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US communication satellite ViaSat orbited by Proton-M rocket

October 20, 2011, 9:10 UTC+3
The American communications satellite ViaSat-1 at 08:00 MSK on Thursday was placed in a geostationary orbit after it was launched on Wednesday from the Baikonur
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MOSCOW, October 20 (Itar-Tass) — The American communications satellite ViaSat-1 at 08:00 MSK on Thursday was placed in a geostationary orbit after it was launched on Wednesday from the Baikonur cosmodrome by the Proton-M carrier rocket with the Briz-M upper stage, the press service of the Russian Federal Space Agency (Roskosmos) told Itar-Tass. The satellite’s control was transferred to the customer.

The blastoff of the Proton-M launch vehicle with the Briz-M upper stage was carried out on Wednesday at 22:48 MSK.

The launch, according to the American company International Launch Services (ILS), was carried out in the interests of a number of leading companies on the broadband communications market. The new satellite, created by California’s Space Systems is designed to meet the growing demand for broadband Internet access. The speed ·of · transmission and reception of this satellite is much higher than of its analogues in the satellite industry, which will greatly improve the quality of broadband networks throughout North America and Hawaii. Next year, a new level of satellite services will be available to passengers of certain airlines. The estimated service life of the satellite is 15 years.

ViaSat-1, the highest capacity satellite in the world, is designed to transform the economics and quality of service for satellite broadband, according to the company website. With 140 Gbps total throughput capacity, the new satellite can serve the accelerating growth in bandwidth demand for multimedia Internet access over the next decade. The download and upload speeds available on ViaSat-1 will be much faster than anything previously offered in the satellite industry, and will transform the quality of satellite broadband.

The high-capacity Ka-band spot beam satellite covers North America and Hawaii, enabling a variety of new, satellite Internet access services beginning with WildBlue in the US and Xplornet in Canada. Then, beginning in 2012, the technology is also scheduled to begin delivering this new level of service to airline passengers aboard JetBlue Airways and Continental Airlines.

ILS is based in Reston, Virginia, and promotes Khrunichev’s Proton carrier rocket and Briz-M booster on the international market. The joint venture was set up in 1995 by Lockheed Martin, Khrunichev and Energia. In 2006, Lockheed Martin withdrew from the partnership and sold its majority share to one of the German entrepreneurs. In May 2008, Khrunichev bought that share. ILS has made 67 Proton launches since 1996.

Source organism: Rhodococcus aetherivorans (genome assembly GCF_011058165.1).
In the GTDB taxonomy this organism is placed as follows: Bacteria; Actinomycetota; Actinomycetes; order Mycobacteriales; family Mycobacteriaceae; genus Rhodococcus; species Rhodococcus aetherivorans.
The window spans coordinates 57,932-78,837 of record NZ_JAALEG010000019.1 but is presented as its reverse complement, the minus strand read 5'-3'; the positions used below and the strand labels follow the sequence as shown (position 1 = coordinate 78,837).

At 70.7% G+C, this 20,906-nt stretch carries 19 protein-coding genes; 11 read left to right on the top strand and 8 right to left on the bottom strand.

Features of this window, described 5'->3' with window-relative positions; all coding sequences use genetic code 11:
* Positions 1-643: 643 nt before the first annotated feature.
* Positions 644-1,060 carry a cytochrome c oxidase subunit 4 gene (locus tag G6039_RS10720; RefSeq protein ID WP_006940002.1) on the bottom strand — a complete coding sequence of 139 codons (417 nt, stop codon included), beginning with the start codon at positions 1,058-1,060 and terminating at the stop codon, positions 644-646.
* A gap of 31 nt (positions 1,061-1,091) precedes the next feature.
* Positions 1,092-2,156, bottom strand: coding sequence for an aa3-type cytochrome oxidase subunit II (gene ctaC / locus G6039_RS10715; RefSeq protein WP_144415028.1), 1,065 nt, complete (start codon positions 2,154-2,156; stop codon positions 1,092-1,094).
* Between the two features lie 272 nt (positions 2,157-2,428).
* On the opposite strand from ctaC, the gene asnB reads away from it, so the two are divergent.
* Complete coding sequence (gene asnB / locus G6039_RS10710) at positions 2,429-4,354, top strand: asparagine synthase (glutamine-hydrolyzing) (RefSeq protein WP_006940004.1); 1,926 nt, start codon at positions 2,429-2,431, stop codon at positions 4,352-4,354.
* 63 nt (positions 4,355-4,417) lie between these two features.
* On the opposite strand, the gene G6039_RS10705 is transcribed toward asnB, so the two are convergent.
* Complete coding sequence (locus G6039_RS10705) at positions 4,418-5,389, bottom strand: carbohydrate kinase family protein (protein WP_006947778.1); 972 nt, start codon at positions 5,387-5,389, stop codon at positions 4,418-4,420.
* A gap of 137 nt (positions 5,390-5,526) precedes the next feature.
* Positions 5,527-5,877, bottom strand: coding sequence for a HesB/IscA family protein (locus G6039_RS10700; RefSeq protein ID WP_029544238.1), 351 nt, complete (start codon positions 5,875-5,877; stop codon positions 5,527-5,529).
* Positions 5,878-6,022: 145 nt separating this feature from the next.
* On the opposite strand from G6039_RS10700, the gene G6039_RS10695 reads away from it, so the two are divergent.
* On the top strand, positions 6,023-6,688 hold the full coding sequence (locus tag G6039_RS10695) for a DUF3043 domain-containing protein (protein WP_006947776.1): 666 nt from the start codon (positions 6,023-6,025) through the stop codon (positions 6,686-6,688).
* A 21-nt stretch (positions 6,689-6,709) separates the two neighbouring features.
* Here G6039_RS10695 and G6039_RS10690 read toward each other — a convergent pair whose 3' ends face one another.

Proton initially started life as a “super ICBM”. It was designed to throw a 100-megaton (or larger) nuclear warhead over a distance of 13,000 km. It was hugely oversized for an ICBM, and was never deployed in such a capacity. It was eventually utilised as a space launch vehicle. It was the brainchild of Vladimir Chelomei's design bureau as a foil to Sergei Korolev's N1 booster with the specific intent of sending a two-man Zond craft around the Moon. With the termination of the Saturn V program, Proton became the largest expendable launch system in service until the Energia rocket first flew in 1987 and the US Titan IV in 1989.

Between the 1965 first flight and 1970, the Proton experienced dozens of failures. However, once perfected it became one of the most reliable heavy launch vehicles. With a total of about 335 launches, it has a 96 percent success rate.

Proton launched the unmanned Soviet circumlunar flights, and was intended to have launched the first Soviet circumlunar space flights, before the United States flew the Apollo 8 mission. Proton launched the Salyut space stations, the Mir core segment and expansion modules, and both the Zarya and Zvezda modules of the ISS. It also launched many probes to the Moon, Mars, Venus, and even Halley's Comet (using the 4-stage D-1e version).

Proton also launches commercial satellites, most of them being managed by International Launch Services.

On March 1, 2006, a Proton-M rocket failed to launch Arabsat 4A. Following successful first, second, and third stage burns, its upper stage shut down early and failed to place Arabsat 4A into its proper geostationary orbit. An investigation concluded that a foreign particle in the upper stage oxidizer system blocked a pump nozzle, causing the shutdown. After changes were made to resolve the problems, the Proton-M successfully launched the European Hot Bird 8 satellite on August 5, 2006. On February 19, 2007, the upper stage which failed to bring Arabsat 4A to its correct orbit exploded over Australia after almost a year in space, creating a cloud of space debris.

On September 5, 2007, another Proton-M rocket, this time carrying the JCSAT-11 spacecraft, failed. On this occasion, a wiring fault prevented the first stage from separating from the second stage. A subsequent launch was successful.

On March 15, 2008, Proton-M suffered its second failure in six months, when it left the AMC-14 satellite in a useless orbit after the second burn of the Briz-M upper-stage shut down prematurely. The failure was caused by a ruptured exhaust gas conduit, which led to a shutdown of the turbo pump feeding the Briz-M engine. Krunichev Space Centre proceeded to make modifications on the Briz-M engine and also completed a detailed quality assurance review.

On August 19, 2008 Proton-M successfully launched one the biggest commercial satellites ever built - the Inmarsat 4 F3.

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